Robert G. wrote:
OK, here it is: forcing people to engage with your religious beliefs is exactly like making them watch you have sex, and ought to be sanctioned in the same way. What so you think? Restraining orders and "text-offender" registries? With all due consideration for cultural norming, sex and religion are both innately powerful behaviors that have effects on innocent bystanders. I have no urge to see people getting it on in the bus in front of me, and in exactly the same way I don't want to pass a street preacher or someone calling me to evening prayer. Holding hands in public is great, and a kiss every now and then, and that's the level at which we ought to keep public displays of religion. What people do privately is none of my concern, but keep it off the streets!
Ha-ha-ha, ‘text-offender’ registries!!!!
Food for thought indeed.
On a number of points I do agree with you.
One could argue that perhaps too much open display of private feelings created the market for Viagra. Similarly, televangelism brought the deepest and most sacred human feelings into the not so sacred living rooms of people and religion became trivialised. I’m afraid the last century managed to dilute the most powerful human emotions, Faith in the One, powerful family bonding and sexual desire. How will humanity survive without these emotions?
However, this is as far as I can agree with the gist of your argument. For although there is some similarity between sexuality and religion never the less there is a gigantic difference between the two areas. When I see a Hindu or Muslim religious festival I do not feel compelled to drop to my knees, cross my self and cry-out for the unity of all Catholics all over the world. Nor do I suspect Hindus, Buddhists and Muslims - that is, those who have true faith and not just ‘in-it-to-win-it’ with God - feeling repelled by watching Christians walking and praying the ‘stations of the Cross’. I would think they feel the same as I do when I am watching their ceremonies; reassured that other religions have their own tradition to honour the One – or the many. Watching other people honouring their religion in a traditional way only evokes spiritual responses in me.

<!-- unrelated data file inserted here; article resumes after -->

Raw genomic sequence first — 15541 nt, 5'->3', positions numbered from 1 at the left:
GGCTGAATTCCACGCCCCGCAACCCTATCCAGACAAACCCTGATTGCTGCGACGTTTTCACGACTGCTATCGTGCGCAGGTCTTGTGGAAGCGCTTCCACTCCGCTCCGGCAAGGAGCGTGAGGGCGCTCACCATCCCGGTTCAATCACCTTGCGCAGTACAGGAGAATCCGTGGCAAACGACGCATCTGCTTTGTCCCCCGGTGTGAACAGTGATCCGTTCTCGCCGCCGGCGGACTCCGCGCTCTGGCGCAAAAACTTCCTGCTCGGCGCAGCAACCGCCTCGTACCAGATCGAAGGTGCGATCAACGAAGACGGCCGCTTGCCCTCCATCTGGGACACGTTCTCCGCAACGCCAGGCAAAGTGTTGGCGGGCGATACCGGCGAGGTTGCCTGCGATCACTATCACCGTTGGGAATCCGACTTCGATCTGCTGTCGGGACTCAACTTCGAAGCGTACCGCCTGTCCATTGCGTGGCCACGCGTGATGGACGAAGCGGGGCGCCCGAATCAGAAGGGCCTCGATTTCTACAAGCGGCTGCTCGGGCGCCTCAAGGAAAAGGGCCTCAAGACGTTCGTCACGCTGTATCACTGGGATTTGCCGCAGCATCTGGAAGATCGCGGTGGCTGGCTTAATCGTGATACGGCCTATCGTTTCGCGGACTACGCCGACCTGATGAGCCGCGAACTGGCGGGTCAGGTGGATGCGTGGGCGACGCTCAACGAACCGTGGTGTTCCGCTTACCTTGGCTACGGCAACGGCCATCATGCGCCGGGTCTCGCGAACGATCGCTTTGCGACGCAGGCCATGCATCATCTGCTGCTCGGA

But seeing strangers displaying their private feelings for each other has a physiological effect on people. Moreover, please correct me if I am wrong, but I tend to think that witnessing acts of intimacy supposed to have this physiological effect unless the person is already de-sensitised by cultural norms. No matter what sexual orientation one happens to have, I do not believe it does anyone any good if sexuality is trivialised by open display of affection. Whereas with religion, a street-corner evangelist may annoy me yet s/he will not evoke the same ‘gut response’ as witnessing a sexually explicit act or public display of private emotions. So, my vote is for keeping traditional ways of celebrating religion and for legislating against public display of private affections.
In regards to 'awakening the mythological mind' I think we are already doing a pretty good job at collecting our affiliates. Nobody is invited but nobody is rejected either - unless displaying unacceptable behaviour. Whoever desires to participate are welcome, whoever gets bored here is free to leave. Moreover, I think the greatest draw-card of the JCF community is that we are stubbornly ‘middle-ground’, most of us holds a stance in between the ‘hyper religious preacher’ and the ‘foaming in the mouth atheists’. Maybe it is not so surprising that atheists and religious people are in fact interested in each other’s view, not merely out of curiosity but from a genuine ‘goodness’ in their heart that makes them desire communication. One could argue that the foundation of all morality lies in the basic attitude that good people compare and contrast their views with others. We don’t need black shirts or daisies in our hair to express our affiliation, we have both evolution and God’s design on our side to help us recognise one another.